Nights in Rodanthe
Starring: Richard Gere, Diane Lane, Viola Davis
Directed by: George C. Wolfe (debut)
Written by: Ann Peacock (“Kit Kittredge: An American Girl”) and John Romano (“The Third Miracle”)
No need to call FEMA when a hurricane hits Richard Gere and Diane Lane in “Nights in Rodanthe.” There’s so much damage done even before the storm comes in, the undeniable chemistry between the two can’t pull it out of its shallow pool of triteness.
Adapted from the book by Nicholas Sparks (“The Notebook”), “Nights” brings two complete strangers, Dr. Paul Flanner (Gere) and Adrienne Willis (Lane), together for a passionate weekend lodged in an oceanfront inn.
Helping her friend rent out rooms at her North Carolina beach house while she is away, Adrienne’s only guest during her hurricane-filled vacation in is Paul, who has made the trip from the big city to sulk over the death of a patient he lost during a standard plastic surgery procedure. He is also there to visit the woman’s family to explain to them what went wrong.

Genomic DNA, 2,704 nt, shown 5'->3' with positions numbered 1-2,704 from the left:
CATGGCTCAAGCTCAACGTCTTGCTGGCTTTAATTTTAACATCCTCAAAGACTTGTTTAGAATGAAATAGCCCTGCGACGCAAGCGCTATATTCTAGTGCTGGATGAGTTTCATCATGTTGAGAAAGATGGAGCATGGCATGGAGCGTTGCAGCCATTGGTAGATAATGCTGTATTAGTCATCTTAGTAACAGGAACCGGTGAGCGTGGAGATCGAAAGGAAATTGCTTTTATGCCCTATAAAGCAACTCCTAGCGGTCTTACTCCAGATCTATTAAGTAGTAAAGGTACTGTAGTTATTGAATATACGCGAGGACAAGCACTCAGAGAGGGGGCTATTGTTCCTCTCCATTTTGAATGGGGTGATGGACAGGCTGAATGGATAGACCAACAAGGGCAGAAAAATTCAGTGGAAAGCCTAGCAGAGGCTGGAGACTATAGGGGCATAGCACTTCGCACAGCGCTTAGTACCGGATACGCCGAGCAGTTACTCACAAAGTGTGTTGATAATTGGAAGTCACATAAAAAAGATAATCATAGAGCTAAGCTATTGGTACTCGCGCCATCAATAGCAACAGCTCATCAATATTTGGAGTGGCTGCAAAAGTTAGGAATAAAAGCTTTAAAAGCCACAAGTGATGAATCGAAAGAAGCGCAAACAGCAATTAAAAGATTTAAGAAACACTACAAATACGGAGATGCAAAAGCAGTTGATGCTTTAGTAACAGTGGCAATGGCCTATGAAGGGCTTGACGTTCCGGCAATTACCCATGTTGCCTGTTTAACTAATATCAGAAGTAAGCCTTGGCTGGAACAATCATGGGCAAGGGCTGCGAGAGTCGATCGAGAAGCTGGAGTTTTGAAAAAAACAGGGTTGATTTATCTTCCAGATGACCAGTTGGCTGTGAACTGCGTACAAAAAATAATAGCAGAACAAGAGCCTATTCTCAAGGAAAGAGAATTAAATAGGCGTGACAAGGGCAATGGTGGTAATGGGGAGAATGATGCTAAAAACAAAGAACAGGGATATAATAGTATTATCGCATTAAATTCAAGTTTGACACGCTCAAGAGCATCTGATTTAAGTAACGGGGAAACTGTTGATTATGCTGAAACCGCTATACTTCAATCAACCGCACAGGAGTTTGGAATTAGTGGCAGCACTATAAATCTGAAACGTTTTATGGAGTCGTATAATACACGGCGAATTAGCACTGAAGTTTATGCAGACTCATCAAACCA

Despite being the only shoulder to cry on, Adrienne might not be the right person to lend out emotional support (she’s making some life-changing decisions and thinking about whether or not to take back her cheating ex-husband). Leave it to bottles of wine and the harsh winds of the hurricane, however, to produce manufactured romance as flimsily written as daytime soaps.
Put most of the blame on the dialogue, which will ultimately lead our leading man and woman into the bedroom. In “Nights,” it flows out in all its cliché glory. When Paul asks Adrienne formulaic questions like “Who keeps you safe?” “What are you so afraid of” and “Do you even remember who you are anymore?” it becomes harder and harder to understand why people fall for these overly schmaltzy and dull cinematic relationships.
Maybe two people could really fall in love with each other over the span of a few days like Paul and Adrienne, but why pour on the sentimentality so blatantly? Why resort to sappy exchanges and forced moments of bliss? I like a good cry as much as the next person, but why not pull my heartstrings through a natural progression of romanticism?
Movies like “Nights in Rodanthe” are to the romance genre what torture porn is to horror. It might fill a need, but why dumb down the story for a cheap reaction from the audience? While one gets screams and the other gets tears, it’s all the same artificial moments that make films like this so unwatchable.